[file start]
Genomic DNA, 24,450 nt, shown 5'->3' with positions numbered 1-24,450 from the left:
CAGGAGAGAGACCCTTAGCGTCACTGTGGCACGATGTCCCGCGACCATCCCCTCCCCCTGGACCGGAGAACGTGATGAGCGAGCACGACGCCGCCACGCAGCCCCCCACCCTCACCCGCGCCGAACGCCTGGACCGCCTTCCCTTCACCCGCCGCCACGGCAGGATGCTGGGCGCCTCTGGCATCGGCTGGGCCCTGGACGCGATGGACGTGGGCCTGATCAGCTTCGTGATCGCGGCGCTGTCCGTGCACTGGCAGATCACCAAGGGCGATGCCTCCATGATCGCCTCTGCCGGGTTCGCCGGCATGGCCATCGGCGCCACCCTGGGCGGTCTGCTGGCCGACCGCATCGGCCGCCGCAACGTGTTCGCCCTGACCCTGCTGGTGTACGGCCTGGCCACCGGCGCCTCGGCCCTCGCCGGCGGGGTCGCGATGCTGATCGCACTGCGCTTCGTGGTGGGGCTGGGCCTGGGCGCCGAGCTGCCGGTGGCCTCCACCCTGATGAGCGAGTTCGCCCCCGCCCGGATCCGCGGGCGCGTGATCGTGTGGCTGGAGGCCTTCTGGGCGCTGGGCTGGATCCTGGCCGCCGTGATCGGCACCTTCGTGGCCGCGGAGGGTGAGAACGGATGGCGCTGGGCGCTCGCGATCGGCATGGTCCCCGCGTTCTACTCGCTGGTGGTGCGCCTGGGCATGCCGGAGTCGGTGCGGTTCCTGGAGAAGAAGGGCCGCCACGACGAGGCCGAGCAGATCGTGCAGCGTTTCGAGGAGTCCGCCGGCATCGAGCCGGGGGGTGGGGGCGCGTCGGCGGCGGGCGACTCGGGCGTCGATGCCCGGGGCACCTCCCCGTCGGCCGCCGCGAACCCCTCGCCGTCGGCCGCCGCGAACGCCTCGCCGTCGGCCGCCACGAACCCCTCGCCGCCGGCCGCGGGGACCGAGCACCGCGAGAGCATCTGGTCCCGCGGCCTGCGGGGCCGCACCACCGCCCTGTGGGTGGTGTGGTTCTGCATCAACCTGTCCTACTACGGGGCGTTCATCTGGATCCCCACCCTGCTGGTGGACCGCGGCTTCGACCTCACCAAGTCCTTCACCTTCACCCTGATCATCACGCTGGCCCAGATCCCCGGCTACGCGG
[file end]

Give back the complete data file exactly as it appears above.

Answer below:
Genomic DNA, 24,450 nt, shown 5'->3' with positions numbered 1-24,450 from the left:
CAGGAGAGAGACCCTTAGCGTCACTGTGGCACGATGTCCCGCGACCATCCCCTCCCCCTGGACCGGAGAACGTGATGAGCGAGCACGACGCCGCCACGCAGCCCCCCACCCTCACCCGCGCCGAACGCCTGGACCGCCTTCCCTTCACCCGCCGCCACGGCAGGATGCTGGGCGCCTCTGGCATCGGCTGGGCCCTGGACGCGATGGACGTGGGCCTGATCAGCTTCGTGATCGCGGCGCTGTCCGTGCACTGGCAGATCACCAAGGGCGATGCCTCCATGATCGCCTCTGCCGGGTTCGCCGGCATGGCCATCGGCGCCACCCTGGGCGGTCTGCTGGCCGACCGCATCGGCCGCCGCAACGTGTTCGCCCTGACCCTGCTGGTGTACGGCCTGGCCACCGGCGCCTCGGCCCTCGCCGGCGGGGTCGCGATGCTGATCGCACTGCGCTTCGTGGTGGGGCTGGGCCTGGGCGCCGAGCTGCCGGTGGCCTCCACCCTGATGAGCGAGTTCGCCCCCGCCCGGATCCGCGGGCGCGTGATCGTGTGGCTGGAGGCCTTCTGGGCGCTGGGCTGGATCCTGGCCGCCGTGATCGGCACCTTCGTGGCCGCGGAGGGTGAGAACGGATGGCGCTGGGCGCTCGCGATCGGCATGGTCCCCGCGTTCTACTCGCTGGTGGTGCGCCTGGGCATGCCGGAGTCGGTGCGGTTCCTGGAGAAGAAGGGCCGCCACGACGAGGCCGAGCAGATCGTGCAGCGTTTCGAGGAGTCCGCCGGCATCGAGCCGGGGGGTGGGGGCGCGTCGGCGGCGGGCGACTCGGGCGTCGATGCCCGGGGCACCTCCCCGTCGGCCGCCGCGAACCCCTCGCCGTCGGCCGCCGCGAACGCCTCGCCGTCGGCCGCCACGAACCCCTCGCCGCCGGCCGCGGGGACCGAGCACCGCGAGAGCATCTGGTCCCGCGGCCTGCGGGGCCGCACCACCGCCCTGTGGGTGGTGTGGTTCTGCATCAACCTGTCCTACTACGGGGCGTTCATCTGGATCCCCACCCTGCTGGTGGACCGCGGCTTCGACCTCACCAAGTCCTTCACCTTCACCCTGATCATCACGCTGGCCCAGATCCCCGGCTACGCGG